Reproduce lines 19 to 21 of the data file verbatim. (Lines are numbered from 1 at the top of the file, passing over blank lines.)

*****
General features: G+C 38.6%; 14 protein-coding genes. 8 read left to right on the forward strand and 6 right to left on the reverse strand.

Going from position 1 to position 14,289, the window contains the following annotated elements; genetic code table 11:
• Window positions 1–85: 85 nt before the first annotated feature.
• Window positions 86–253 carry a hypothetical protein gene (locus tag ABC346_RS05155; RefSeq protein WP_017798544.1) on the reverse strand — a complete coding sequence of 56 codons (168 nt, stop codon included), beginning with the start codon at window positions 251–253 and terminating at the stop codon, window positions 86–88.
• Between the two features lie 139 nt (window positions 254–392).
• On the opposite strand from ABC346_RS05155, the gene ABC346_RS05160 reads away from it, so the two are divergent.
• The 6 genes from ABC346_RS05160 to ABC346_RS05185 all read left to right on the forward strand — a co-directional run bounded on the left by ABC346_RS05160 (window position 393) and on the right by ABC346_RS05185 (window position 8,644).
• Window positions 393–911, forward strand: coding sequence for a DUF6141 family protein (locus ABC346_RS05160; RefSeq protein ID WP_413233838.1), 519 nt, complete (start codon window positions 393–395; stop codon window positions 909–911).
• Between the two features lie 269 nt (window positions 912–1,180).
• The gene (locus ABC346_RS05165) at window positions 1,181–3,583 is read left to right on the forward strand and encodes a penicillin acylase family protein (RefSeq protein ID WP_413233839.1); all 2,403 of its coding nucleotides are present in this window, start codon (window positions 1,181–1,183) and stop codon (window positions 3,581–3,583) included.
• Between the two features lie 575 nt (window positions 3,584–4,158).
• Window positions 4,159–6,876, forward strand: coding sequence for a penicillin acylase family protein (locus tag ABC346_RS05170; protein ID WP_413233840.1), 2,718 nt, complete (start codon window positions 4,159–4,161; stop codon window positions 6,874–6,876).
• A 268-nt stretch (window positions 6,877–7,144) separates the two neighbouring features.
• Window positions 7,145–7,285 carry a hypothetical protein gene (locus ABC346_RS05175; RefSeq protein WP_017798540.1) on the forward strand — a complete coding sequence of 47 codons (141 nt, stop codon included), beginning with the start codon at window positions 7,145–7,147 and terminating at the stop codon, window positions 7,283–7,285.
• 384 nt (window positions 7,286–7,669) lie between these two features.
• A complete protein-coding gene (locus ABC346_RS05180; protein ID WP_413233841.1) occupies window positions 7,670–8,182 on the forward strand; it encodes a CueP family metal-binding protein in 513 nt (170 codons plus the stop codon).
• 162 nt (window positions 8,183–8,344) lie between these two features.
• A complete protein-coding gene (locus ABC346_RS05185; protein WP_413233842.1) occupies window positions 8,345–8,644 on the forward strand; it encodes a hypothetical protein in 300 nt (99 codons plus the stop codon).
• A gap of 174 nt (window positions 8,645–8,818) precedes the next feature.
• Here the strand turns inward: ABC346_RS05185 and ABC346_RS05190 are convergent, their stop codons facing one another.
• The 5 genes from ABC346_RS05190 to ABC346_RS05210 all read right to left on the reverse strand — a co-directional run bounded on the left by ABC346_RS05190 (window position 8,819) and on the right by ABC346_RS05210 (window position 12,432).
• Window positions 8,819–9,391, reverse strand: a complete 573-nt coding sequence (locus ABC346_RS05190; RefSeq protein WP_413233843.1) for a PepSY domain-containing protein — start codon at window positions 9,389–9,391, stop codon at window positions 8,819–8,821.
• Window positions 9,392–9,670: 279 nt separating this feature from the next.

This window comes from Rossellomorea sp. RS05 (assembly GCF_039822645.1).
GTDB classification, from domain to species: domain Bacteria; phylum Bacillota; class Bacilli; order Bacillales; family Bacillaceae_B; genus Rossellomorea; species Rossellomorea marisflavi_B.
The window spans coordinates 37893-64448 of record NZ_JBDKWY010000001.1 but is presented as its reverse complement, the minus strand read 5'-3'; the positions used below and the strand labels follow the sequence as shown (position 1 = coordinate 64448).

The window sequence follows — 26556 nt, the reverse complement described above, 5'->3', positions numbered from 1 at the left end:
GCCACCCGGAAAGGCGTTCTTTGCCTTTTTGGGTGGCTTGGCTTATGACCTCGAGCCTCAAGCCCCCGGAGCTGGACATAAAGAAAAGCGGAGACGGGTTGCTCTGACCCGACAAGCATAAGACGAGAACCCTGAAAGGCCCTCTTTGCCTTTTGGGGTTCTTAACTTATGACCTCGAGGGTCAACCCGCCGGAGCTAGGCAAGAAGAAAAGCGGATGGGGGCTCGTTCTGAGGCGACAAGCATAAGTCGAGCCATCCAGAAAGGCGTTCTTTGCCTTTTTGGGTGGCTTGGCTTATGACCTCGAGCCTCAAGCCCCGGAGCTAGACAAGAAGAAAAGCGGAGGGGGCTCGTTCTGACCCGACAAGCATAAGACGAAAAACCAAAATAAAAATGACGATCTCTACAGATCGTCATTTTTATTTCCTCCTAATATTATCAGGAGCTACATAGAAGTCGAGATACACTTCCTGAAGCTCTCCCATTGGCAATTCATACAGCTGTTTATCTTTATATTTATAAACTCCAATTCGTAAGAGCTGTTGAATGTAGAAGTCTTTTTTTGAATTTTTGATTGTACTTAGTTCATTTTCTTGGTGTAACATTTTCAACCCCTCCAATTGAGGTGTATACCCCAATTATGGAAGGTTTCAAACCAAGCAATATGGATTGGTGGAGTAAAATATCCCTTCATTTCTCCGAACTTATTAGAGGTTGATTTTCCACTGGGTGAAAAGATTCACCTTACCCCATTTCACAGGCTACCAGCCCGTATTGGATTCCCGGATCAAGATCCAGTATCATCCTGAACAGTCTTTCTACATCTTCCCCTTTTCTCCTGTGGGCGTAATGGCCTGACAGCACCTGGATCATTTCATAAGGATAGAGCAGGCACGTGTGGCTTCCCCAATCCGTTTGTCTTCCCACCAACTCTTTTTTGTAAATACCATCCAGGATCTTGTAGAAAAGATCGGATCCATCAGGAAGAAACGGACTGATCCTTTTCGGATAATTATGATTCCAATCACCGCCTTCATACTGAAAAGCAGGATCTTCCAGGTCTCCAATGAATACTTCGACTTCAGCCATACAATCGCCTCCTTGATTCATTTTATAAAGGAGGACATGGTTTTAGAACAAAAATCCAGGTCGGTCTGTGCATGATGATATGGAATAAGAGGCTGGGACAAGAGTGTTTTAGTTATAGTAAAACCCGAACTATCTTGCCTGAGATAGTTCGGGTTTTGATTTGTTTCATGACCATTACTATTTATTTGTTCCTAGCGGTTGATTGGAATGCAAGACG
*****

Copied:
• A gap of 174 nt (window positions 8,645–8,818) precedes the next feature.
• Here the strand turns inward: ABC346_RS05185 and ABC346_RS05190 are convergent, their stop codons facing one another.
• The 5 genes from ABC346_RS05190 to ABC346_RS05210 all read right to left on the reverse strand — a co-directional run bounded on the left by ABC346_RS05190 (window position 8,819) and on the right by ABC346_RS05210 (window position 12,432).